The bridge was designed by the artist Andrew Leicester. Leicester envisioned the bridge as “a memorable expression of the community, past and present.” The bridge’s design includes homages to the local culture, native wildlife, and, most notably, the Native American roots in the area. The two 25-foot tall, 17-foot diameter sculptural  woven baskets flank the bridge and support it structurally as well as artistically. According to the Construction Authority, the bridge was “built for the same cost as was originally estimated for a typical structure of its make-up.” The bridge won five construction industry awards and is billed as “the largest single public art/transportation infrastructure piece in California.”

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Flanking the span are two concrete forms representing woven baskets, intended to reference the region’s Native American cultural history. The bridge serves as a gateway to drivers entering the Eastern San Gabriel Valley. Photo: Metro Gold Line Foothill Extension Construction Authority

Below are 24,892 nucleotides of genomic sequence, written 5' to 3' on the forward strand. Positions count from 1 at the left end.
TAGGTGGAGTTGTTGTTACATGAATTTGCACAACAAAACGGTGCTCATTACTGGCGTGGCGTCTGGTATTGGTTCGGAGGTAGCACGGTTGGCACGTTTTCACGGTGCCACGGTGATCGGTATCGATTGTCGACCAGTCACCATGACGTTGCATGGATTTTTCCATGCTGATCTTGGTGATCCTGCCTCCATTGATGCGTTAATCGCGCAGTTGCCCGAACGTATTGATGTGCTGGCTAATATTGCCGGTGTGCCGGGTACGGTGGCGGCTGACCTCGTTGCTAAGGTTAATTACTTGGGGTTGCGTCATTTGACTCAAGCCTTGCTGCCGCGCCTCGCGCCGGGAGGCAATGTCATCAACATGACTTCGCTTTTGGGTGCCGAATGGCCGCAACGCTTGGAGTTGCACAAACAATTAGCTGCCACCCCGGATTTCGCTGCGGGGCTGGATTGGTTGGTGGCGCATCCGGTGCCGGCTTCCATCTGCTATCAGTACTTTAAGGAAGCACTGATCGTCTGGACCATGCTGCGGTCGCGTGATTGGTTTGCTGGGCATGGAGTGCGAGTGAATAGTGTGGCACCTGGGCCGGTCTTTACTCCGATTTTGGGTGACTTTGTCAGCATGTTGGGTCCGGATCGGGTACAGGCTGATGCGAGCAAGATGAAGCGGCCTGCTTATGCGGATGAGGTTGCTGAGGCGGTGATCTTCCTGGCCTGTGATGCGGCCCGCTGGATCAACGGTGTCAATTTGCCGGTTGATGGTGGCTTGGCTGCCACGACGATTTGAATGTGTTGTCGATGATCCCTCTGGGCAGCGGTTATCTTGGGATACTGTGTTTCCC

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The Construction Authority is finishing the eastbound tracks first, following with the westbound tracks afterwards. Meanwhile, the unfinished side serves as a corridor to transport construction equipment back and forth between the freeway median and the track and staging areas south of the freeway. The Authority reopened the previously closed freeway lanes that served as an construction entrance into the median; this leaves the bridge as the only way of entering the construction zone in the median. After the track is laid on both sides of the bridge, only hi-rail equipment (and trains) will be able to access the median.